A Troubled Instrument

    But as Tom Bartlett and Jesse Singal point out in their recent pieces on the IAT, there are numerous problems with the instrument itself. First and foremost, we must recognize that if it assesses anything at all, the IAT is a proxy (i.e., indirect) measure of bias, and a rather crude one at that. Let’s say it takes me longer to press a key in response to a positive word paired with a black face than a positive word paired with a white face.

    Does this mean that I harbor anti-black bias? Possibly. Or, perhaps I just have more exposure to white faces than black faces? That’s possible, too. The literature is by no means definitive on which explanation best fits the data.

    The IAT also appears to be a poor predictor of actual behavior (which is, after all, what we’re really concerned with if we are trying to explain phenomena such as hiring discrimination and police violence). A recent meta-analysis (a large scale “study of studies,” where the results from multiple papers are statistically analyzed together) indicated that the multiple versions of the IAT failed to provide results that were any better than simple, explicit questionnaires (i.e., sophisticated ways of asking, in a straightforward manner, “are you racist?”).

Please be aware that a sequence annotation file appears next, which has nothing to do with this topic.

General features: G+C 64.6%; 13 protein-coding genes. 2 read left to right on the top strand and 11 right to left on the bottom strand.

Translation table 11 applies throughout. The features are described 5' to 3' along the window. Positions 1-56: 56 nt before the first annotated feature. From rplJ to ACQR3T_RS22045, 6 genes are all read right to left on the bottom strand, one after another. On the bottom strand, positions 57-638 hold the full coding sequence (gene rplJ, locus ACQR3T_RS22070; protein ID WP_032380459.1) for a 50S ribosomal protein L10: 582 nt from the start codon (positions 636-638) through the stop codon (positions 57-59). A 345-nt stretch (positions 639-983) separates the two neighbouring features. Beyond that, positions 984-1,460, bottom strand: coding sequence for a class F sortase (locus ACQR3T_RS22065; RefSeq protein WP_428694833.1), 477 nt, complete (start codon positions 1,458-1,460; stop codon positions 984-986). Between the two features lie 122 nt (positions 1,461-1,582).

Finally, the IAT exhibits extraordinarily low reliability: you take it in the morning and you exhibit bias; take it in the afternoon and you don’t. We don’t normally expect separate administrations of a psychological test to be identical, but as Singal points out, even the most generous estimates in this area show the IAT to be woefully inadequate.

    An Instrument of Bias

    Of course, it is indeed possible — if not probable — that most people harbor some form of preference for their own racial, ethnic, or religious group (take your pick — the IAT has been used to measure a variety of bias types). But what the media, advocates, and many scholars have claimed is that the effect of such preferences can explain a whole host of social ills.